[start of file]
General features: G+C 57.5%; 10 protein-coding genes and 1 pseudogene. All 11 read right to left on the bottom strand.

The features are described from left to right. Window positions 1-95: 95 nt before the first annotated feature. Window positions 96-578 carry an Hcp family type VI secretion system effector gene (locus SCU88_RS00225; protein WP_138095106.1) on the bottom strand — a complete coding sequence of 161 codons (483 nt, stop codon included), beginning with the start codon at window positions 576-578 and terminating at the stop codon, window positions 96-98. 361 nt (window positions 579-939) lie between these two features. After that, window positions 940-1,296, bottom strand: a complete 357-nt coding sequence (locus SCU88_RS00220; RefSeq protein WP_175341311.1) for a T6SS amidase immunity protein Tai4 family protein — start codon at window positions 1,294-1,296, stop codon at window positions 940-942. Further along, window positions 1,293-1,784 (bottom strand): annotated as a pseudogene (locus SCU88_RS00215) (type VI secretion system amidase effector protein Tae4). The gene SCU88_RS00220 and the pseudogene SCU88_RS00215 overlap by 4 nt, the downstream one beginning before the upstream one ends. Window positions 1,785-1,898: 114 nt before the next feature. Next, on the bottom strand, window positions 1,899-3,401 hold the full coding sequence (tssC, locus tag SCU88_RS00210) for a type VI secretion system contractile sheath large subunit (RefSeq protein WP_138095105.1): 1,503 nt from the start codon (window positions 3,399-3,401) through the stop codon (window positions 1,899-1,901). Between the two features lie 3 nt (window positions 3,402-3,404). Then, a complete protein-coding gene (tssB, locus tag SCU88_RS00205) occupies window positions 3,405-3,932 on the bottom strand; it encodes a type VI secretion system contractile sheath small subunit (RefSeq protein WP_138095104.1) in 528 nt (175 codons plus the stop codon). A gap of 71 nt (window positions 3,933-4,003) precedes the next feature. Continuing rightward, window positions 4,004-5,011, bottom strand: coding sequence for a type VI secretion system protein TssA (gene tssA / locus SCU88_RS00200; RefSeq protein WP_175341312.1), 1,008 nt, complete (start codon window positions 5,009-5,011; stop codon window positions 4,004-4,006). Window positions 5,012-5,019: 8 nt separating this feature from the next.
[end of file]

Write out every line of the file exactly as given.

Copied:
General features: G+C 57.5%; 10 protein-coding genes and 1 pseudogene. All 11 read right to left on the bottom strand.

The features are described from left to right. Window positions 1-95: 95 nt before the first annotated feature. Window positions 96-578 carry an Hcp family type VI secretion system effector gene (locus SCU88_RS00225; protein WP_138095106.1) on the bottom strand — a complete coding sequence of 161 codons (483 nt, stop codon included), beginning with the start codon at window positions 576-578 and terminating at the stop codon, window positions 96-98. 361 nt (window positions 579-939) lie between these two features. After that, window positions 940-1,296, bottom strand: a complete 357-nt coding sequence (locus SCU88_RS00220; RefSeq protein WP_175341311.1) for a T6SS amidase immunity protein Tai4 family protein — start codon at window positions 1,294-1,296, stop codon at window positions 940-942. Further along, window positions 1,293-1,784 (bottom strand): annotated as a pseudogene (locus SCU88_RS00215) (type VI secretion system amidase effector protein Tae4). The gene SCU88_RS00220 and the pseudogene SCU88_RS00215 overlap by 4 nt, the downstream one beginning before the upstream one ends. Window positions 1,785-1,898: 114 nt before the next feature. Next, on the bottom strand, window positions 1,899-3,401 hold the full coding sequence (tssC, locus tag SCU88_RS00210) for a type VI secretion system contractile sheath large subunit (RefSeq protein WP_138095105.1): 1,503 nt from the start codon (window positions 3,399-3,401) through the stop codon (window positions 1,899-1,901). Between the two features lie 3 nt (window positions 3,402-3,404). Then, a complete protein-coding gene (tssB, locus tag SCU88_RS00205) occupies window positions 3,405-3,932 on the bottom strand; it encodes a type VI secretion system contractile sheath small subunit (RefSeq protein WP_138095104.1) in 528 nt (175 codons plus the stop codon). A gap of 71 nt (window positions 3,933-4,003) precedes the next feature. Continuing rightward, window positions 4,004-5,011, bottom strand: coding sequence for a type VI secretion system protein TssA (gene tssA / locus SCU88_RS00200; RefSeq protein WP_175341312.1), 1,008 nt, complete (start codon window positions 5,009-5,011; stop codon window positions 4,004-4,006). Window positions 5,012-5,019: 8 nt separating this feature from the next.